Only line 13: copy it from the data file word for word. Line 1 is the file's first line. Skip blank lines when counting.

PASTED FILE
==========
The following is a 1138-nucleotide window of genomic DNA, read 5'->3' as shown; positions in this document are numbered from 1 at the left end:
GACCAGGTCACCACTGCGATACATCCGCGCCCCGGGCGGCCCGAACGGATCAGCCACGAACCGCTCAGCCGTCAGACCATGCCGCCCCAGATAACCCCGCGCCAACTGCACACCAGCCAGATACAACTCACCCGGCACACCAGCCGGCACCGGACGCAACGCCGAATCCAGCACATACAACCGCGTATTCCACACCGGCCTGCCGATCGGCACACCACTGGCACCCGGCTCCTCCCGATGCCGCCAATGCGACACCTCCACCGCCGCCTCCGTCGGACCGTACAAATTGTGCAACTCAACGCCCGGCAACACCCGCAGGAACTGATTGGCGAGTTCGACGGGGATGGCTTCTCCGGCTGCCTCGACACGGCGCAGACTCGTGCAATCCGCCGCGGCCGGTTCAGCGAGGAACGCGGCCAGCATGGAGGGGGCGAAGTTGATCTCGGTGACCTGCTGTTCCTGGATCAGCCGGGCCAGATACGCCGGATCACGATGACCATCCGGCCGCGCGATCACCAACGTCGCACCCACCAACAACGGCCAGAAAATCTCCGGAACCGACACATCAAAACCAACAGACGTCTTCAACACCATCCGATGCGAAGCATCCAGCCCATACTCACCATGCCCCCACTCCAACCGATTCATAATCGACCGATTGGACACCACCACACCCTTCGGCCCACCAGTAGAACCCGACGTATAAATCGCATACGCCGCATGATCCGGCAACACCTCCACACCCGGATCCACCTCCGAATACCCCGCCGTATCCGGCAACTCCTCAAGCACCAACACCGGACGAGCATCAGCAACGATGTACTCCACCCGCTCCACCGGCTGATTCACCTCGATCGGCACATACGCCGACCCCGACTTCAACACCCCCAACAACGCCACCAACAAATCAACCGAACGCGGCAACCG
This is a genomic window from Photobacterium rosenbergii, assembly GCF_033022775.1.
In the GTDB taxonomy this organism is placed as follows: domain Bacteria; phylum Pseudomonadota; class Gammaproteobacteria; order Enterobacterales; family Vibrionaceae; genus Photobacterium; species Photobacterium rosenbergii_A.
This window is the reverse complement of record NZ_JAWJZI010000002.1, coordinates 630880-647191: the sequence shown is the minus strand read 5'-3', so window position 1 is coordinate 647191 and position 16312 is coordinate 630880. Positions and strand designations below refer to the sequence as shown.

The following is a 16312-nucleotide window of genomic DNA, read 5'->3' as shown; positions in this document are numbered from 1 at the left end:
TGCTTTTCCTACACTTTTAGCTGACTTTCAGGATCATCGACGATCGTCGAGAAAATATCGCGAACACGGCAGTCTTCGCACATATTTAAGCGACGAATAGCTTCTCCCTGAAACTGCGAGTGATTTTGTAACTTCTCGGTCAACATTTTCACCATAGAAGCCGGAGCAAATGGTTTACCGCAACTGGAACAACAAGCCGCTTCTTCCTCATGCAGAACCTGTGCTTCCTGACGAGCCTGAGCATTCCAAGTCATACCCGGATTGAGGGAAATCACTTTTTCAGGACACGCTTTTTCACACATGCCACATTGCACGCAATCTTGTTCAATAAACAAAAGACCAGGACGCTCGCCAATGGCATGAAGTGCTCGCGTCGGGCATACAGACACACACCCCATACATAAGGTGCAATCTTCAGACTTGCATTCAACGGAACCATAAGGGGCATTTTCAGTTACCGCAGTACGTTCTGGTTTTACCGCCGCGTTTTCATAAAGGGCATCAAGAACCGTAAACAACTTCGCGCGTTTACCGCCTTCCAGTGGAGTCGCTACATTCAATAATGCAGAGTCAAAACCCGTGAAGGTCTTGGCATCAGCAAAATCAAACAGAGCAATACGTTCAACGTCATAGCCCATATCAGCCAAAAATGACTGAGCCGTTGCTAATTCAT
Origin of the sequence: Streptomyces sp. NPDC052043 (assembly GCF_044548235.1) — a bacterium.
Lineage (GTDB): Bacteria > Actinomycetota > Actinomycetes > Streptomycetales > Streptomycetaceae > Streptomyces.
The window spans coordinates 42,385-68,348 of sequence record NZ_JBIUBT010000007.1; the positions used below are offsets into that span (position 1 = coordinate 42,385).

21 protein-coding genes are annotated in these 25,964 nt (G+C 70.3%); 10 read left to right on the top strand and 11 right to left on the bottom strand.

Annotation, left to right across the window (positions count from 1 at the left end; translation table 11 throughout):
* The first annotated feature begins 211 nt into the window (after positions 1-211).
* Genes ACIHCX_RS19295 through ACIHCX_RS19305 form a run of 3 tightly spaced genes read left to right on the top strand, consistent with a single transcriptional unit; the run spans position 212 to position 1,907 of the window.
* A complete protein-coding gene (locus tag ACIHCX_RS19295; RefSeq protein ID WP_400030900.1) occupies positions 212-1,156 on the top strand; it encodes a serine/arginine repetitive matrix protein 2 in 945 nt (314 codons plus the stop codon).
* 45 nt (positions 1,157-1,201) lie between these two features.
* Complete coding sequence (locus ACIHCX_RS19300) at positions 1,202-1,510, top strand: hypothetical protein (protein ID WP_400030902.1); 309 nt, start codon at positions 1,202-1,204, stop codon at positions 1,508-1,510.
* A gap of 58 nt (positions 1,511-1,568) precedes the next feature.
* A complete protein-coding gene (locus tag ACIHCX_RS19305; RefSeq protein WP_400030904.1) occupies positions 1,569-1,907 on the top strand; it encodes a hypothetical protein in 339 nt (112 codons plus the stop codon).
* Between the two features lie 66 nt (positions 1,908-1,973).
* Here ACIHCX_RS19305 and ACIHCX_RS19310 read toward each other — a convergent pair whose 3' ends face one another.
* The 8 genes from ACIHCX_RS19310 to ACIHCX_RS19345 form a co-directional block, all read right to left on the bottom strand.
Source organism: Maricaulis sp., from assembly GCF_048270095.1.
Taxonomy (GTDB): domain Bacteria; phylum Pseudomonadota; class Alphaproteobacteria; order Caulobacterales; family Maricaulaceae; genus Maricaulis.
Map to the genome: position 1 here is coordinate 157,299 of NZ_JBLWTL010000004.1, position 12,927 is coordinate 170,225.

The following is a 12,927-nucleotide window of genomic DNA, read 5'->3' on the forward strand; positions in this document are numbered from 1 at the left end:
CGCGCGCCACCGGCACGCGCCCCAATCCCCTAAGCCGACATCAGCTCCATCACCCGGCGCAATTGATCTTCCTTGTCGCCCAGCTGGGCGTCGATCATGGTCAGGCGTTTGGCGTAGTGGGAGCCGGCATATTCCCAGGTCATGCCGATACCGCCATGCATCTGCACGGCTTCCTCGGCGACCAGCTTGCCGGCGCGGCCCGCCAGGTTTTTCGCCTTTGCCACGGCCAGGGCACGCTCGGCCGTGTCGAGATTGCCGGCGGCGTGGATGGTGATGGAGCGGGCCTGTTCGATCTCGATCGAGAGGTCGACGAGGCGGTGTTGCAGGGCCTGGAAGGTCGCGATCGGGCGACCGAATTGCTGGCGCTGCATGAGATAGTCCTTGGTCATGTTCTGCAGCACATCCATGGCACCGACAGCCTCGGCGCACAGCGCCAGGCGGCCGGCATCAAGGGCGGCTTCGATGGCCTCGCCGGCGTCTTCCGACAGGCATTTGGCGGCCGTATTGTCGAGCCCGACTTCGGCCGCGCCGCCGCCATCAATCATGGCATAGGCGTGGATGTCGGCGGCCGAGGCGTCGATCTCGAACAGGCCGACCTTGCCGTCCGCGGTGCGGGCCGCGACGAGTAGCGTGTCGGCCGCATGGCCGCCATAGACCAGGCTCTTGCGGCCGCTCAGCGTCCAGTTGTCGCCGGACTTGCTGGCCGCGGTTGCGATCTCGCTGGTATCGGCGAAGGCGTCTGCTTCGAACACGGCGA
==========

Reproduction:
* The first annotated feature begins 211 nt into the window (after positions 1-211).